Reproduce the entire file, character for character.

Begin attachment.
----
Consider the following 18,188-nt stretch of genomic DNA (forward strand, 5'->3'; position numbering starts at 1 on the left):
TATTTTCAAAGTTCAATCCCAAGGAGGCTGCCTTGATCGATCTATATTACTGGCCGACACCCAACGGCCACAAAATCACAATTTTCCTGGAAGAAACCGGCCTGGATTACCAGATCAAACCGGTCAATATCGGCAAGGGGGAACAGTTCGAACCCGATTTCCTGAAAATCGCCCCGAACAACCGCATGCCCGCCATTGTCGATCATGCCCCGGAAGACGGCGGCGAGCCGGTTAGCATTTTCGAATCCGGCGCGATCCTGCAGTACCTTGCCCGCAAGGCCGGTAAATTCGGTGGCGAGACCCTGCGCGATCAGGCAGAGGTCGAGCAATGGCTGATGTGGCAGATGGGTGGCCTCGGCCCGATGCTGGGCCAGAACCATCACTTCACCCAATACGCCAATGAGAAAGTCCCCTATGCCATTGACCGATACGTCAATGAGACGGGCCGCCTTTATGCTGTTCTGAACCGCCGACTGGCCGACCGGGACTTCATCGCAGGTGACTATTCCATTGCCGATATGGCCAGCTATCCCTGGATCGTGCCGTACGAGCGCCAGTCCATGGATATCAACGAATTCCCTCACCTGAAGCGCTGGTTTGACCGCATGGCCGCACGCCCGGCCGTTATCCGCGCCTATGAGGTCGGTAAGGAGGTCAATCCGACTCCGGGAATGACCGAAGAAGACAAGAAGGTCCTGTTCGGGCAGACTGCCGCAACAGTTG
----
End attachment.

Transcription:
Consider the following 18,188-nt stretch of genomic DNA (forward strand, 5'->3'; position numbering starts at 1 on the left):
TATTTTCAAAGTTCAATCCCAAGGAGGCTGCCTTGATCGATCTATATTACTGGCCGACACCCAACGGCCACAAAATCACAATTTTCCTGGAAGAAACCGGCCTGGATTACCAGATCAAACCGGTCAATATCGGCAAGGGGGAACAGTTCGAACCCGATTTCCTGAAAATCGCCCCGAACAACCGCATGCCCGCCATTGTCGATCATGCCCCGGAAGACGGCGGCGAGCCGGTTAGCATTTTCGAATCCGGCGCGATCCTGCAGTACCTTGCCCGCAAGGCCGGTAAATTCGGTGGCGAGACCCTGCGCGATCAGGCAGAGGTCGAGCAATGGCTGATGTGGCAGATGGGTGGCCTCGGCCCGATGCTGGGCCAGAACCATCACTTCACCCAATACGCCAATGAGAAAGTCCCCTATGCCATTGACCGATACGTCAATGAGACGGGCCGCCTTTATGCTGTTCTGAACCGCCGACTGGCCGACCGGGACTTCATCGCAGGTGACTATTCCATTGCCGATATGGCCAGCTATCCCTGGATCGTGCCGTACGAGCGCCAGTCCATGGATATCAACGAATTCCCTCACCTGAAGCGCTGGTTTGACCGCATGGCCGCACGCCCGGCCGTTATCCGCGCCTATGAGGTCGGTAAGGAGGTCAATCCGACTCCGGGAATGACCGAAGAAGACAAGAAGGTCCTGTTCGGGCAGACTGCCGCAACAGTTG